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Preview: Queens Park Rangers V Charlton Athletic

It’s almost as if Charlton Athletic’s opening day victory over Queens Park Rangers appeared in a different season to the one the reverse fixture will feature in.

For it’s hard to believe that the enthusiasm that was to be had following that August win existed in the same campaign as the hopelessness that exists now. Talk, however unrealistic, of a play-off push following the two-goal beating of the recently relegated side replaced by an acceptance of relegation with six games still to play.


Hard to stomach that what was a promising start to the season, which included whispers that Roland Duchatelet’s regime had learnt from their previous mistakes, has been followed by unrelenting crisis on and off the pitch.

In fact, only in recent weeks have the Addicks been able to emulate those early season efforts. Not even the discovery of some relatively decent form and commendable fight enough to make Charlton’s chances of making up the still-growing gap between themselves and safety realistic, or provide any solace to the damage and pain caused by Duchatelet.

And while QPR, with mid-table obscurity meaning their early season expectations have been replaced by disappointment, have nothing realistic to play for, they can at least plan for next season. Jimmy-Floyd Hasselbaink can prepare his side for the next Championship campaign in his side’s remaining six game.  They can create the sort of excitement that Charlton supporters thought existed when their side gained that opening day victory.

The Addicks, on the other hand, have to endure what appears a fruitless slog. They might well still be fighting, but the battle is lost, and the lack of genuine strategy and direction means only Duchatelet listening to offers for the club would create any sort of meaningful optimism for the future.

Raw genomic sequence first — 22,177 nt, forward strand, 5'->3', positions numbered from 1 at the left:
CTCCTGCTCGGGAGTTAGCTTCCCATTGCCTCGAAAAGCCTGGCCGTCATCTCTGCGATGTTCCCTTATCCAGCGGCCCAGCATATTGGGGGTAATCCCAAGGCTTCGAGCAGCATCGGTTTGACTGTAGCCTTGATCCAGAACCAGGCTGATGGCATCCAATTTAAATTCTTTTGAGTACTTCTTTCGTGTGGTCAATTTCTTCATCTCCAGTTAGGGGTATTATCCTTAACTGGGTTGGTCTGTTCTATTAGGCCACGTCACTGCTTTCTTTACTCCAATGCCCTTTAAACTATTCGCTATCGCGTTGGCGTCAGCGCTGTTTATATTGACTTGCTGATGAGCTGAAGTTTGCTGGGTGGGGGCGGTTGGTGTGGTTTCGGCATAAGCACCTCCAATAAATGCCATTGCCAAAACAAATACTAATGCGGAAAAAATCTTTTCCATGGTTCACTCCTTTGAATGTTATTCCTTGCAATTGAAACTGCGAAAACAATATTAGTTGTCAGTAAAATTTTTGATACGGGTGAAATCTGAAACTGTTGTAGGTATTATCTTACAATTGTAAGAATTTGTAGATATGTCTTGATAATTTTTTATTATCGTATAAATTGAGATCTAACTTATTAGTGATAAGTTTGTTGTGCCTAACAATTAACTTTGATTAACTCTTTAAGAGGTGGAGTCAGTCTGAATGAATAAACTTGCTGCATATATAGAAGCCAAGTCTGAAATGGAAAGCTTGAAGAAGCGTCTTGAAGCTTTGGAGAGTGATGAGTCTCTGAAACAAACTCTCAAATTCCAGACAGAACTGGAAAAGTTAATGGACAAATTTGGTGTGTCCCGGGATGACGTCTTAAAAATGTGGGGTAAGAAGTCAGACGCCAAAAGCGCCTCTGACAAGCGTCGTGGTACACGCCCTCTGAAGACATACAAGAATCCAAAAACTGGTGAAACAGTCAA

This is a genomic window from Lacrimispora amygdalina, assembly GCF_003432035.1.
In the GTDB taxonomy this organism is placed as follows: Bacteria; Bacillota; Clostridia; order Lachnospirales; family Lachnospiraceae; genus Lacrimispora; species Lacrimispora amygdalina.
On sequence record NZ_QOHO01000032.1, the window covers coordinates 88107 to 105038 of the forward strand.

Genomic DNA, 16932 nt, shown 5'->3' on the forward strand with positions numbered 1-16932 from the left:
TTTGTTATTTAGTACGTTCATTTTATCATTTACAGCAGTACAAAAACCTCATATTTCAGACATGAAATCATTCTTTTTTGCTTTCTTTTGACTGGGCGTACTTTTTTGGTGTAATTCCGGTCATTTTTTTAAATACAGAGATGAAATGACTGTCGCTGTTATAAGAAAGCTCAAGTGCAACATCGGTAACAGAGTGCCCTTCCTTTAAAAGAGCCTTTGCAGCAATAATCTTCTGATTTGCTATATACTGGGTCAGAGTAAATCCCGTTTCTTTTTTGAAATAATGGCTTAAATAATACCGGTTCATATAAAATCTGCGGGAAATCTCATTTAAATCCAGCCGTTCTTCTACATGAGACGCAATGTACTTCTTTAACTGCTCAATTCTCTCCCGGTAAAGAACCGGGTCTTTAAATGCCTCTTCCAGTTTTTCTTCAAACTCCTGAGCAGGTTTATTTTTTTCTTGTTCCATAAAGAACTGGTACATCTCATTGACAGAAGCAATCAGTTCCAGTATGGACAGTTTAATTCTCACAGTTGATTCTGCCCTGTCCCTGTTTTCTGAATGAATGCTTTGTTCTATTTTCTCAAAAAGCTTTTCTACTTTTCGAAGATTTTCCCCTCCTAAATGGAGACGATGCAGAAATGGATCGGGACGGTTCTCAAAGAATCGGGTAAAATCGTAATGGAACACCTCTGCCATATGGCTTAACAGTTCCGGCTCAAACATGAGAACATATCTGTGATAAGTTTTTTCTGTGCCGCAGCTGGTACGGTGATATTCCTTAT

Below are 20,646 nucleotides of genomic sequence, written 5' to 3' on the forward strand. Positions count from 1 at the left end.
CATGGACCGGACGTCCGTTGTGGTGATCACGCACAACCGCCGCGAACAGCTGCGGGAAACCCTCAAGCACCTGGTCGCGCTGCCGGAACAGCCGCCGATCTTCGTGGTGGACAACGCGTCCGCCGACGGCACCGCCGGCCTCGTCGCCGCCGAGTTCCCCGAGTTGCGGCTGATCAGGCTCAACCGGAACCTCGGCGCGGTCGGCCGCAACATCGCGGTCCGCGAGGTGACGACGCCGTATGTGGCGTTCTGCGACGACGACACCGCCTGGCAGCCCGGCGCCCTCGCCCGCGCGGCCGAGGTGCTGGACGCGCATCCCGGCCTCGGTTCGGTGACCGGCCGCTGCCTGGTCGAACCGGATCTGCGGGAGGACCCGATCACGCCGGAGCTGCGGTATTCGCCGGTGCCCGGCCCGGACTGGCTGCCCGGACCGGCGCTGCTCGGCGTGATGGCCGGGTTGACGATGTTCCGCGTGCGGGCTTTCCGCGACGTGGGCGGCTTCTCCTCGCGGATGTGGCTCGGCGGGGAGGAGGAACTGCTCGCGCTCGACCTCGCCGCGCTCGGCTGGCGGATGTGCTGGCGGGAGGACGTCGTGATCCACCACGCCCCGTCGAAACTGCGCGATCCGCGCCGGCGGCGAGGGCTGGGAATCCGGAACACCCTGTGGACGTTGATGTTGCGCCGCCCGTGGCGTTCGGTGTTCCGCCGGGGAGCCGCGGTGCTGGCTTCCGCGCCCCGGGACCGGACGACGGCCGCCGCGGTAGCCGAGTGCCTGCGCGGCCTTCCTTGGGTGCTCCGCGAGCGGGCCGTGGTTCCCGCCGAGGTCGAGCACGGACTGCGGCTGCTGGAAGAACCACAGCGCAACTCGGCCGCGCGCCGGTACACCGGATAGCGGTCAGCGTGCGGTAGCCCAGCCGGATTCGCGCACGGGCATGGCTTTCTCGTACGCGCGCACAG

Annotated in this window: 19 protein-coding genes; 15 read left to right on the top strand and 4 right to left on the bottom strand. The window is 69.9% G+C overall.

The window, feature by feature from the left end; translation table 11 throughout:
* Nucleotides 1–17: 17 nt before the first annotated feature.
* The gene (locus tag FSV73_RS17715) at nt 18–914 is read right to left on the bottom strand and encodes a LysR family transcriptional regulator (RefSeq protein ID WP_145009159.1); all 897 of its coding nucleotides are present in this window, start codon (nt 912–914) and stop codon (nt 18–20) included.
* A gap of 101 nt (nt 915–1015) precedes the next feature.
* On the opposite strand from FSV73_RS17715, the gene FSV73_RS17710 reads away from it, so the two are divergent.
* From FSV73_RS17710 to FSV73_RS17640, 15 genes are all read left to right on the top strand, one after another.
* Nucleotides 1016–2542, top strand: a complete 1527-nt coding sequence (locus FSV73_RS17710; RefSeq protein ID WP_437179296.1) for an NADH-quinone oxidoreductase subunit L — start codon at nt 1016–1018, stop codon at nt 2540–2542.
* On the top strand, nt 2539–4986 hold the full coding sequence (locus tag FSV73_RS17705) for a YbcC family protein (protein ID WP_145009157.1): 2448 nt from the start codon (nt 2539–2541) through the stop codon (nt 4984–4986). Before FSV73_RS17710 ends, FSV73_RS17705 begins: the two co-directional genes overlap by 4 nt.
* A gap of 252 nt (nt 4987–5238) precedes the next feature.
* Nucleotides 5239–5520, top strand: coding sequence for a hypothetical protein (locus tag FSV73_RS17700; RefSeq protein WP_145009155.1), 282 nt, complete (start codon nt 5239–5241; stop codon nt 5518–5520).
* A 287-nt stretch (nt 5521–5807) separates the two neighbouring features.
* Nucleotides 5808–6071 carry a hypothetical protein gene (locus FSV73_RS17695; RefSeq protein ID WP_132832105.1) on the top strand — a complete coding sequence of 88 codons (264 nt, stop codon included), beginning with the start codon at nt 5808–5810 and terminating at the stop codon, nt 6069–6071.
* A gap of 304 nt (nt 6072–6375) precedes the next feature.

That early season positivity really can’t have occurred in this current campaign.



The Addicks begun their 2015/16 Championship season with an excellent performance in victory over QPR at The Valley.

After a somewhat nervy first half, with Nick Pope needing to be at his best to deny Tjaronn Chery, the half-time introduction of Tony Watt inspired Guy Luzon.

It immediately obvious that the Scot was in one of his unplayable moods, and it took just seven minutes for him to put the Addicks in front. Driving into the box, cutting inside and firing beyond Rob Green’s desperate attempt to keep his effort out.

And the extent of Charlton’s second-half dominance was shown in the scoreline with 18 minutes to play, as Watt teed up Morgan Fox to finish superbly from the edge of the box. His first senior goal securing a superb start to the season for Luzon’s men.




For QPR to be sat 11th with six games to play, 15 points off the play-offs, constitutes a season of relative failure. Their status, squad and expenditure meant a more serious push for the top six, and an attempt to make an immediate return to the Premier League, was demanded.

But under Chris Ramsey, interim boss Neil Warnock and Jimmy Floyd Hasselbaink, the R’s have struggled to maintain any sort of form. Back-to-back wins recorded just twice this season, and more draws (16) than anyone else in the division holding the West London side back.

There is, however, a desire to be patient and keep faith with Hasselbaink. Undoubtedly increasing after the 3-0 win over rivals Brentford last month.

And there have been some positive signs under the stewardship of the former Charlton striker, if his arrival has not had the dramatic impact some would have liked.

The R’s have, at least, become hard to beat, suffering just three league defeats since Hasselbaink took charge. That reaffirmed with Chery’s late equaliser stealing a point from Elland Road in midweek.


Charlton: DWLWDW

Flickers of life from a dying animal, but not nearly enough to suggest it will survive. Despite claiming 11 points from their previous six games, and beginning to play with something that resembles a bit of fight, the Addicks are effectively eight points from safety with six games to play.